Professor Steve Jones’ recent report on BBC coverage of scientific matters showed how even the good ol’ Beeb’s much-vaunted “impartiality” in practice has played into the hands of irrational nutters, flat-earthers and fanatics, by giving their nonsense equal coverage to the overwhelming consensus of scientific opinion.
Jones cites the examples of climate-change, the MMR/autism row and GM crops, as exaqmples of the BBC giving “false balance” between fringe fanatics (or, in the case of climate-change deniers, paid lobbyists) and the overwhelming weight of international scientific opinion. I would add the Green Party’s and CND’s irrational objection to nuclear power to that list.
But the recent story about threats to scientists working on Chronic Fatigue Syndrome is, perhaps the most dramatic recent example of at least some people’s paranoid consumerist hostility to rationalism and objectivity in science:
British researchers looking at the causes of chronic fatigue syndrome have received death threats from protesters angry at their focus on possible mental triggers, a report said Friday.
Several scientists researching the condition, which is also known as myalgic encephalomyelitis (ME), say they are being subjected to a campaign of harassment and abuse, the BBC reported.
Professor Simon Wessely, a scientist based at King’s College London, told BBC Radio that he now scans his mail for suspect devices after receiving “maliciously unfair” threats of violence.
“It’s direct intimidation in the sense of letters, emails, occasional phone calls and threats,” Wessely said, adding that those behind the abuse were also making official complaints to British medical bodies.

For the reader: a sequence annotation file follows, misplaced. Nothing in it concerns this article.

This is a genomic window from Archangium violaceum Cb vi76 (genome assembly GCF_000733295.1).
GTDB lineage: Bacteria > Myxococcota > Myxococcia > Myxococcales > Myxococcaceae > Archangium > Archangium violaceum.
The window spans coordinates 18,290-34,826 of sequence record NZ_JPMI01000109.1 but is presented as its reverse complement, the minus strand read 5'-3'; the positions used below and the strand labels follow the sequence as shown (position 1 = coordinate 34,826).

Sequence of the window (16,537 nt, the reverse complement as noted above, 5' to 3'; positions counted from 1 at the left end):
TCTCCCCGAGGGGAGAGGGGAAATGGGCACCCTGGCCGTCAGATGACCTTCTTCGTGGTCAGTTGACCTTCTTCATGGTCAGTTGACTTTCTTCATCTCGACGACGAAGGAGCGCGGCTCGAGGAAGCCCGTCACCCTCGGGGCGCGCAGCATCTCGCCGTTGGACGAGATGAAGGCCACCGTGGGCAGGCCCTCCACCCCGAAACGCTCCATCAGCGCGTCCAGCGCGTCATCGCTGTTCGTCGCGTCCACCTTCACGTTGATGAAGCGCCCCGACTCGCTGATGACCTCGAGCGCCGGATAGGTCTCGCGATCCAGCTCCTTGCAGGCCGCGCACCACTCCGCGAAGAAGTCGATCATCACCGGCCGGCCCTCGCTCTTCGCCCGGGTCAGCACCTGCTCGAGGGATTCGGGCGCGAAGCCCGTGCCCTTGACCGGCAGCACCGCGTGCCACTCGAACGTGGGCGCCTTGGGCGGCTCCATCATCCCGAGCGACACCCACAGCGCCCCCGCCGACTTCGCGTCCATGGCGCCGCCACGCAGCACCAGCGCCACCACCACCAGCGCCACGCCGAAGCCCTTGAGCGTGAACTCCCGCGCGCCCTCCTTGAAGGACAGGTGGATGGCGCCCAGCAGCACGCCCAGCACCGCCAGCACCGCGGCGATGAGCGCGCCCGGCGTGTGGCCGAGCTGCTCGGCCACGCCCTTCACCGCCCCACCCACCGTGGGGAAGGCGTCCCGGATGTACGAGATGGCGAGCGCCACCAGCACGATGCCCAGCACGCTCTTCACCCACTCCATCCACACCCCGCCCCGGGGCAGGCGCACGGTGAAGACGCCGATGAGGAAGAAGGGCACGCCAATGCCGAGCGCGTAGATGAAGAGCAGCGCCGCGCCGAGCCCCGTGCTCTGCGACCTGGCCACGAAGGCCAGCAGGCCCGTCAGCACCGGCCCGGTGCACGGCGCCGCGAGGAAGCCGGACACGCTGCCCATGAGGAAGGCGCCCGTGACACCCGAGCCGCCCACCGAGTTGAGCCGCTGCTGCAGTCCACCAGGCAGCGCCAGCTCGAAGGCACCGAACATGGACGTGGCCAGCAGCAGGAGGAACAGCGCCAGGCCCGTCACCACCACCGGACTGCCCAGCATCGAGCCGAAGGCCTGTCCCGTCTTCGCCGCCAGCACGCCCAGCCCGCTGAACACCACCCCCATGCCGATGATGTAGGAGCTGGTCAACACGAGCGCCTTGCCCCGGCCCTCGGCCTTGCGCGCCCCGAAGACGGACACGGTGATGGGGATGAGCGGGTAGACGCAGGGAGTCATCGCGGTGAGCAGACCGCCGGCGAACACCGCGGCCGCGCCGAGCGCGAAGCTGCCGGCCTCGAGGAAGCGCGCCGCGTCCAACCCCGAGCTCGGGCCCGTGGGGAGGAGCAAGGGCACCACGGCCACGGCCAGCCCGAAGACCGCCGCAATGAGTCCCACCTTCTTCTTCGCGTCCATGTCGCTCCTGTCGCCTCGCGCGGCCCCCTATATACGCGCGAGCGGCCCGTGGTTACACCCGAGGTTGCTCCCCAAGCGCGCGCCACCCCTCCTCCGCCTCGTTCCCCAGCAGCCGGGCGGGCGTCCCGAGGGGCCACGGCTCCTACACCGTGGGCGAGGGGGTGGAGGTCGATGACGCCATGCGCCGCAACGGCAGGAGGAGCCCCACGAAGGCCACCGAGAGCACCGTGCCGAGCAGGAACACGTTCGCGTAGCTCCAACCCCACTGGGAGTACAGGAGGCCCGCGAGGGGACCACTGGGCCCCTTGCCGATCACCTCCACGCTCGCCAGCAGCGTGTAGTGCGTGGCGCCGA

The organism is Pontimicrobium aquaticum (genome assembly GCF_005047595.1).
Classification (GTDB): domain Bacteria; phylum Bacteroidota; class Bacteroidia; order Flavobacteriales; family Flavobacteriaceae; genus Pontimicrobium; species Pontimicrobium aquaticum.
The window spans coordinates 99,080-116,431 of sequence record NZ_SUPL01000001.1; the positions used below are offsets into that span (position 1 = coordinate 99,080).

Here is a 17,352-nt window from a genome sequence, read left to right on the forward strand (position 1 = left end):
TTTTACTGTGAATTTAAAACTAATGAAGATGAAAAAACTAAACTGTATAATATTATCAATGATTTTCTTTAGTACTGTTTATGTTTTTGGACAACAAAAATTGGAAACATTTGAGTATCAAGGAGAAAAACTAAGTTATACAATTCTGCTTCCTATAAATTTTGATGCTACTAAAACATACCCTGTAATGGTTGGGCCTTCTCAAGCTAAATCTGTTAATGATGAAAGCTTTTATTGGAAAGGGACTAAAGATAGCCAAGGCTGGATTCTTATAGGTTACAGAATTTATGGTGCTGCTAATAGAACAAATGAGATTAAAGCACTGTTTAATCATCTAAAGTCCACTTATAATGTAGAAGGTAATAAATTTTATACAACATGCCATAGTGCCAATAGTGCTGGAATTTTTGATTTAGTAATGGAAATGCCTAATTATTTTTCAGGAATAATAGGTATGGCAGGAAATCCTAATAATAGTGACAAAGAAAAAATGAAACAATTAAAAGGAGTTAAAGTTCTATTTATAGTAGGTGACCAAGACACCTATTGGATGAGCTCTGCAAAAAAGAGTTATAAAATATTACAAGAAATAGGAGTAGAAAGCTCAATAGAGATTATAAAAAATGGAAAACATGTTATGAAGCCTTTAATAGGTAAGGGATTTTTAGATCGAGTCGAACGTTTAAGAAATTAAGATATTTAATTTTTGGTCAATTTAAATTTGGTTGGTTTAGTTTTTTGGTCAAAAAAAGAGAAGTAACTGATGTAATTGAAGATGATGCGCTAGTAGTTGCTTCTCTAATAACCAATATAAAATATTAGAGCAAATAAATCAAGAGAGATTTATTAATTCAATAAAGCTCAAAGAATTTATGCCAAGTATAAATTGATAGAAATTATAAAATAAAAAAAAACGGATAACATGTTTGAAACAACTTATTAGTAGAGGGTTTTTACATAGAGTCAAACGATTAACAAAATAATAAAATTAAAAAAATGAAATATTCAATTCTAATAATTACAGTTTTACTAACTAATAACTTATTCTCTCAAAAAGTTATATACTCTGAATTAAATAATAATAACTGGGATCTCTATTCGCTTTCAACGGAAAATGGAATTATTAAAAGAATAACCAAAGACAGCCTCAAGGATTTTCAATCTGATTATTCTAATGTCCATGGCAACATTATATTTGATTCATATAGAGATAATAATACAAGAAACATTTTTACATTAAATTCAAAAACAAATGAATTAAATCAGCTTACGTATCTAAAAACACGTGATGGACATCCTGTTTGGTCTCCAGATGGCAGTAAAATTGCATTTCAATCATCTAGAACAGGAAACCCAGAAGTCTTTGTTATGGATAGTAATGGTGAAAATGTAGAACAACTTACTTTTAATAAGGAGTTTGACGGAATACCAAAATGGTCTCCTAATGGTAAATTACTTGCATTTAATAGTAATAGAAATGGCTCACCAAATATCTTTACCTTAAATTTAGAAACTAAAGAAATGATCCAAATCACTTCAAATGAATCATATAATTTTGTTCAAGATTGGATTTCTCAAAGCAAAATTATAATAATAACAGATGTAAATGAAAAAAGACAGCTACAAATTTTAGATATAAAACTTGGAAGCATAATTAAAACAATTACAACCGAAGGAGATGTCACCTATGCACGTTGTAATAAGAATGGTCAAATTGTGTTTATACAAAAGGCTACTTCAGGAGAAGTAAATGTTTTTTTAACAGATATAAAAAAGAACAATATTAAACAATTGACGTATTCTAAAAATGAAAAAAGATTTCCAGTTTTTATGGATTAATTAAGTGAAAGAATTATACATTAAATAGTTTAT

“I think sadly some of the motivation here comes from people who really do believe that any connection with psychiatry is tantamout to saying there is nothing wrong with you, you are making this up… That is profoundly misguided.”
A doctor representing sufferers in Britain said there was anger about the way the condition was being probed.
Charles Shepherd, medical adviser to the ME Association, said threats to scientists were “completely unacceptable” but called on the British government to support more research into the possible biological causes.
“I think you need to put this into the context of the fact that we have about 250,000 people with this illness (in Britain). A very, very tiny minority of these people are involved in this sort of behaviour,” he said.
A major US study in 2009 claimed that a mouse virus was the cause but researchers later said its findings were wrong and likely based on contaminated lab samples.
Toynbee closes her piece with a quote from Chief scientist John Beddington, arguing that society must become “Grossly intolerant of pseudo-science, the cherry-picking of the facts and the failure to use scientific evidence and scientific method”. That’s the best – in fact, the only – defence we have against Tea Party thinking, whether from UKIP, the Greens or climate-change deniers.
OK, he’s a bourgeois politician, and he’s not prepared to go all the way and back Palestinian statehood at the UN. But he’s surely right that the pre-1967 borders and two states are the only viable, realistic and just way foward. For that, he deserves our critical support, especially in the face of Netanyahu’s belligerent rejectionism (not to mention the nihilistic, incoherent sub-Chomskyite sneering of the likes of Fisk):